I happened to be down near Seward Park late Thursday morning. Weekdays are usually very quiet along Lake Washington, save on Thursdays when the model plane guys fly their buzzing aircraft over Andrews Bay. But today, I heard the unmistakable roar of the past, a familiar RUH-RHU-RHU-RHU of an old-time hydro. I could see the flying spray of a rooster tail and spotted KIRO's Chopper 7 hovering overhead. As I came around the corner to Stan Sayres pits, a crowd had gathered. There in all her glory was Miss Bardahl, the Green Dragon of hydroplane racing's glory years.
Like many Seattleites, I've always had a love-hate with the hydros. Just like lots of little boys, I towed a hand-crafted wooden one behind my bike, and we had huge neighborhood races looping endlessly around the chain of Olmsted-designed parks that run along Mount Baker Boulevard near Franklin High. My mother hated the chaos the Seafair races brought, so after more than a decade of race excitement and noise, she made a point to take the family out of town to escape cars parked on our lawn, crowds, and the incessant growl of racing boats. The last straw was the time in the early 1960s when my sister was water skiing near the old floating bridge and was nearly run over by Bill Muncey doing practice runs in Miss Century 21. By the time I was an adult, I'd ceased to be a hydro fan.
Miss Bardahl was one of many famous boats, but it won multiple Gold Cups and National Championships for its hometown sponsor, Ole Bardahl, a Norwegian immigrant who made his fortune selling engine lube. It seemed right back then that a guy from blue-collar Ballard ruled the waves.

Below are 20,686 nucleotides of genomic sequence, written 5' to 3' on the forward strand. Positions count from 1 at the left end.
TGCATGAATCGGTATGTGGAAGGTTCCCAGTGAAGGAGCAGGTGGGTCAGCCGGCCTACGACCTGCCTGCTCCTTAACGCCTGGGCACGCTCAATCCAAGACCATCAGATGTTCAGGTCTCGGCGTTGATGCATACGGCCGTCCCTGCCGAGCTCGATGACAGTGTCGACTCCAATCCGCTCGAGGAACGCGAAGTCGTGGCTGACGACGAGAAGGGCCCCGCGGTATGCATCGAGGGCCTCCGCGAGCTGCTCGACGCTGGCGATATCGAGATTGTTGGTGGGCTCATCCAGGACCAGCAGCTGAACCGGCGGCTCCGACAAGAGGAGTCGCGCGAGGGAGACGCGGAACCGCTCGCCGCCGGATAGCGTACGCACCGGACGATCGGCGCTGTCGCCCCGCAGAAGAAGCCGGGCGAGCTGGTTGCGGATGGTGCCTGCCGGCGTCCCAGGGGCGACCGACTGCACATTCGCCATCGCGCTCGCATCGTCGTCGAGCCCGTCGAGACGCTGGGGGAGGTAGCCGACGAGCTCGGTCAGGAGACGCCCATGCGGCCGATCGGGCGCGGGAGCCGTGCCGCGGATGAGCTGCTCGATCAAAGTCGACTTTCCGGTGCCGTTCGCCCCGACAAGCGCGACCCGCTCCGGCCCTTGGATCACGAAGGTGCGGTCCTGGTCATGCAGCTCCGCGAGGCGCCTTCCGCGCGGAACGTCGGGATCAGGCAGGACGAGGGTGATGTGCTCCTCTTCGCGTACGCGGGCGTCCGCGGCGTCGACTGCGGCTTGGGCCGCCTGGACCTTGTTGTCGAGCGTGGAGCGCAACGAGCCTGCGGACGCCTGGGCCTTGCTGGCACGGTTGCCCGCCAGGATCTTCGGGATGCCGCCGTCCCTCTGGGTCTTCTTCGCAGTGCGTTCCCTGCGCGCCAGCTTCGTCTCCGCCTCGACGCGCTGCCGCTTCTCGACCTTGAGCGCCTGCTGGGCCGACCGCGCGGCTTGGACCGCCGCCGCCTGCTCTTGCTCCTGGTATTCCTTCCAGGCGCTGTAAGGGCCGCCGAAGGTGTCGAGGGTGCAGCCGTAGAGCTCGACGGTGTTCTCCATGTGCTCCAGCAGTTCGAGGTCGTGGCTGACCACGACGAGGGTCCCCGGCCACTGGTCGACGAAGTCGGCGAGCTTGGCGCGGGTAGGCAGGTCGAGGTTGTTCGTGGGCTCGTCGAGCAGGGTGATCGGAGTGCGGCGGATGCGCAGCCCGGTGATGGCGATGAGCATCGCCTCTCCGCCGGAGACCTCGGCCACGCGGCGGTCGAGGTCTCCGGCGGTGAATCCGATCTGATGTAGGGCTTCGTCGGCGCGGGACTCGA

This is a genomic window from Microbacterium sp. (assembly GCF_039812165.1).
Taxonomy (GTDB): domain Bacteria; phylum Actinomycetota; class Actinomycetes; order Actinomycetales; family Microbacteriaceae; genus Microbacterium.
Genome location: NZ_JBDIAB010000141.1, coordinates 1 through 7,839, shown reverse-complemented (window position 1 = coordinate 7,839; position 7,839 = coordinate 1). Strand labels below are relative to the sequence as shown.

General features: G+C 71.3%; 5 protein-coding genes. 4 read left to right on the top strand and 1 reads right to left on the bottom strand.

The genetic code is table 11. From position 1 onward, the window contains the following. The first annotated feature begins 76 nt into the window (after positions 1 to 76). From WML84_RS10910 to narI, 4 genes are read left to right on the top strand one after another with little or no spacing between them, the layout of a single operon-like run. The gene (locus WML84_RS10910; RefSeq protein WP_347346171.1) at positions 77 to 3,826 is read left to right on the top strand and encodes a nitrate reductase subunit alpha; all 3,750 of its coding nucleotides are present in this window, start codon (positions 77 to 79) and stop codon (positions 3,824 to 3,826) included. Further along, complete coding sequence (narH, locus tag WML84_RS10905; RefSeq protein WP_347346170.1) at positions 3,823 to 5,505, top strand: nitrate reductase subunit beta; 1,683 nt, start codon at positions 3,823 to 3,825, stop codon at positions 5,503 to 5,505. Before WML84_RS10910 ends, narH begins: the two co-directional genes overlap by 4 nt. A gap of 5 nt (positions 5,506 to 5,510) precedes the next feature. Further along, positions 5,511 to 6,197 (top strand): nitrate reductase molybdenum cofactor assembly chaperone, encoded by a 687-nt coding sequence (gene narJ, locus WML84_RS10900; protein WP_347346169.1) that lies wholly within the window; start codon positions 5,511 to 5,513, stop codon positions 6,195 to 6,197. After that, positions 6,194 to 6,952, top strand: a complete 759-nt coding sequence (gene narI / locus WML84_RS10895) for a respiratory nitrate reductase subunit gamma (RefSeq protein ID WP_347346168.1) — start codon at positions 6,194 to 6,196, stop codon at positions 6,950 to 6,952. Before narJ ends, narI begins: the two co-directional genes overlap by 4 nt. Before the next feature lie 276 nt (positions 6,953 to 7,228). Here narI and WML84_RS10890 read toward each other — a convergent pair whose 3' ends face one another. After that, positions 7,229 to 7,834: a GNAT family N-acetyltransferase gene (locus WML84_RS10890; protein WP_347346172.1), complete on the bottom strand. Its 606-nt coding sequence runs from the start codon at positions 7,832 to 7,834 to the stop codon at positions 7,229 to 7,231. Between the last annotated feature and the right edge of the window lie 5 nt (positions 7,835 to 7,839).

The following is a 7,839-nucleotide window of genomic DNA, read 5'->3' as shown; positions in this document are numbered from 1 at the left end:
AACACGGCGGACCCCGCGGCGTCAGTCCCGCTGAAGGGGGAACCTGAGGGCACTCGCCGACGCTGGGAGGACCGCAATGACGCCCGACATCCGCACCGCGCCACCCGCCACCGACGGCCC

Love it or hate it, the sounds of Seafair are part of Seattle, and the sound wave patterns made by the thunderboats are impressed in my brain. The particular roar of the 1950s and '60s era open cockpit boats triggers a Proustian flashback — just like the smell of popcorn, beer, and urine can take me back to the ballgames of the Seattle Rainiers in Sick's Stadium. This time, the boat was a little out of season — the cherry trees are just starting to bloom, and sounds don't drone like they do on a hot August weekend. But it was a kind of thrill, and for a minute I felt naked without a Skipper pin.
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